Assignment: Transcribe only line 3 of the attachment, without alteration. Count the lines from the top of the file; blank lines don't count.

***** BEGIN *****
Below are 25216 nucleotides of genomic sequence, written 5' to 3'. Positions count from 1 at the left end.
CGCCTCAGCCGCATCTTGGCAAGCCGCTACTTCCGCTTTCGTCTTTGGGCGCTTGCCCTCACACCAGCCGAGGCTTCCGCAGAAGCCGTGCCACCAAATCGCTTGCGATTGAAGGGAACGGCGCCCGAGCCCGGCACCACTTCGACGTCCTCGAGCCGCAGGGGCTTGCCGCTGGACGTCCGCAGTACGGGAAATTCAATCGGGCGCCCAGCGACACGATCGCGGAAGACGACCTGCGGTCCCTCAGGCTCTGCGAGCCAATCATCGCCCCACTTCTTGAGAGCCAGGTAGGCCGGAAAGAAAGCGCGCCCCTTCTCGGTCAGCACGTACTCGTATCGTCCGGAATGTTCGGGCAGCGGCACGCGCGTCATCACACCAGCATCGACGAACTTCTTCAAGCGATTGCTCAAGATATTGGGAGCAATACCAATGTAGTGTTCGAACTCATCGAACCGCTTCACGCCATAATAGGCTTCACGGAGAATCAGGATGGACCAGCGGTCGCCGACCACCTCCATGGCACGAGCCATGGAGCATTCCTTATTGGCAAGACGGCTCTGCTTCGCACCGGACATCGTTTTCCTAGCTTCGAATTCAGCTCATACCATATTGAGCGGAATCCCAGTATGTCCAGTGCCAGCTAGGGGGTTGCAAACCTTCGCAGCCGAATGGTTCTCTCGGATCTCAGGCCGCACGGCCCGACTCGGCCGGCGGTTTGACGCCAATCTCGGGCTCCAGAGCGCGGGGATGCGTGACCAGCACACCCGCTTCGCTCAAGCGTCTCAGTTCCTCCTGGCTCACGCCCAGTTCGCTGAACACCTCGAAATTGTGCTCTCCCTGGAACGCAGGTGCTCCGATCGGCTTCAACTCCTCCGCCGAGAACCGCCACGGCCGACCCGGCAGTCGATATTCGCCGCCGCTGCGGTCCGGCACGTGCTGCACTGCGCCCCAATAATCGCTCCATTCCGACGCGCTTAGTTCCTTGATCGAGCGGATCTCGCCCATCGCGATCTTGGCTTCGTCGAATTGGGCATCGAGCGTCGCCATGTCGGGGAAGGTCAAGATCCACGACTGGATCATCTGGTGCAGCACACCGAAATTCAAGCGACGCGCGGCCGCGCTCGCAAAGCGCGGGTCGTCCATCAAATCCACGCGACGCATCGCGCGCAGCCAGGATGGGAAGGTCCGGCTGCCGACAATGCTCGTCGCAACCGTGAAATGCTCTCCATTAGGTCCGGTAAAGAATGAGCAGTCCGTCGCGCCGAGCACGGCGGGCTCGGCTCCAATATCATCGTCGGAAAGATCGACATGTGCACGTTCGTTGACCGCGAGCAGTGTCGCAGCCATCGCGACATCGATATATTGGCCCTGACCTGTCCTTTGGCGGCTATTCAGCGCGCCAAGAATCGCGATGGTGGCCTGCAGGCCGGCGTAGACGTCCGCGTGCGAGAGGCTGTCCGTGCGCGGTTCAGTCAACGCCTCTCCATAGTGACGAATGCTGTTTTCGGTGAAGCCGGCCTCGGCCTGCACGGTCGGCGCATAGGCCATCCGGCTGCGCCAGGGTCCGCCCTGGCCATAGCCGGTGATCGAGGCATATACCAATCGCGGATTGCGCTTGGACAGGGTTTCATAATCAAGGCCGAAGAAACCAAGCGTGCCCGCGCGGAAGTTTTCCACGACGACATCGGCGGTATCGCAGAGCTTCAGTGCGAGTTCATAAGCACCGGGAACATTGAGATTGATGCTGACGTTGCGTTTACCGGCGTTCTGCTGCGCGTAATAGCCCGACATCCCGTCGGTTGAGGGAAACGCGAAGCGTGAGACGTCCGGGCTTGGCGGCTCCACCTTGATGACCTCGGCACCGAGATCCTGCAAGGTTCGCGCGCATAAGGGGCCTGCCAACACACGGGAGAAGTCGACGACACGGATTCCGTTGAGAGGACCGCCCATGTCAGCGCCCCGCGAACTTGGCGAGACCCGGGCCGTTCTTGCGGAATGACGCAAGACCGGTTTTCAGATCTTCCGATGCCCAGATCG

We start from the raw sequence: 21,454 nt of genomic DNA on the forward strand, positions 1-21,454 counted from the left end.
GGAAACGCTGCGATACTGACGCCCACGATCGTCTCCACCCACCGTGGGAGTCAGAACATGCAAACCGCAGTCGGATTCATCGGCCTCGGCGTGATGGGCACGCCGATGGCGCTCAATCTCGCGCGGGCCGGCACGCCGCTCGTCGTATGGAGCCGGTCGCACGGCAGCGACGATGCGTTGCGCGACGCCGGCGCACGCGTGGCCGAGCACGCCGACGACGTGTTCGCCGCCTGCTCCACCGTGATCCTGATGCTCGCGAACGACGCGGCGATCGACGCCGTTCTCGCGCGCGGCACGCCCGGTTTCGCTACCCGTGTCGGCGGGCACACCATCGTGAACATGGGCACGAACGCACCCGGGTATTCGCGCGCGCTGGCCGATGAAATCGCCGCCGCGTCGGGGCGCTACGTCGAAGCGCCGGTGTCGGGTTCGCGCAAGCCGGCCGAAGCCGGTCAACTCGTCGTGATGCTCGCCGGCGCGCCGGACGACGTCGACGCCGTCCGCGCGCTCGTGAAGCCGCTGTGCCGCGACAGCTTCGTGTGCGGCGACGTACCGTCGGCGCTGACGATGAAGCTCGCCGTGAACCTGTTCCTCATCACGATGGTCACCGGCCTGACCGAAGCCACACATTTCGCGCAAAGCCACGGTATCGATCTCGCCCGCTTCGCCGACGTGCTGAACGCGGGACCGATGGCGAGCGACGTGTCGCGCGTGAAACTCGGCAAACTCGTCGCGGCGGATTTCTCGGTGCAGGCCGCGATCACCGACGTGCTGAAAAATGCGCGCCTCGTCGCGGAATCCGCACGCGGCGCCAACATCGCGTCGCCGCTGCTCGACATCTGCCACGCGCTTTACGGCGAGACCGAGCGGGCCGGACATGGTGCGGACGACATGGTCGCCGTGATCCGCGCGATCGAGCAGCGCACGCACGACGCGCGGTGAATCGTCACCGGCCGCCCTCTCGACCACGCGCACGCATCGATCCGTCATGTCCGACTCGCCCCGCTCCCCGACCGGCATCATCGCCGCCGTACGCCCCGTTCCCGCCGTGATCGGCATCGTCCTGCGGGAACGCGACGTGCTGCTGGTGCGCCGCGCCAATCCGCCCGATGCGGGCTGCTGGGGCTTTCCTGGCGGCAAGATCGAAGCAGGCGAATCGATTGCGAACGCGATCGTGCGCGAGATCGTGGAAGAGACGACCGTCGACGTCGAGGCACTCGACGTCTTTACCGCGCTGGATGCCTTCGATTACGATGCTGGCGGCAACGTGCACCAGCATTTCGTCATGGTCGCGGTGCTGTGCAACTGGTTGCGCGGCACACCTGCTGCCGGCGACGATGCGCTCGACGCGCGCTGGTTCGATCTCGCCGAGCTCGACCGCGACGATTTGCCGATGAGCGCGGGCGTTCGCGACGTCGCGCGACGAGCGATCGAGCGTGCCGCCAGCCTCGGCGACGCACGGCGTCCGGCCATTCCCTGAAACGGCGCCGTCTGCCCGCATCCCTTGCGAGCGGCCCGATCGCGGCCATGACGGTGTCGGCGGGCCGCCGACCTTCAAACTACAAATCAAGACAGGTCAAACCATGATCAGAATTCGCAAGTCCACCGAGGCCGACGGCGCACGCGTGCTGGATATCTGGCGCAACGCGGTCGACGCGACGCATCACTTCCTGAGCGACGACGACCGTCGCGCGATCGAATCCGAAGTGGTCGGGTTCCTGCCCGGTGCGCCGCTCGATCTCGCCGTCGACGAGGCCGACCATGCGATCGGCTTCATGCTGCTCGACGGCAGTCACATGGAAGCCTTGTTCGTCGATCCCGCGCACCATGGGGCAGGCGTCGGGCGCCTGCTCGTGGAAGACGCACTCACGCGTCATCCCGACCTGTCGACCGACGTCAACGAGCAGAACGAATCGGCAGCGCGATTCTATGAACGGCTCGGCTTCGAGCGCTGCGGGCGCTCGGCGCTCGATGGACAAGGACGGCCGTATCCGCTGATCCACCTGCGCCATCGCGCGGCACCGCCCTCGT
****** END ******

We start from the raw sequence: 21,454 nt of genomic DNA on the forward strand, positions 1-21,454 counted from the left end.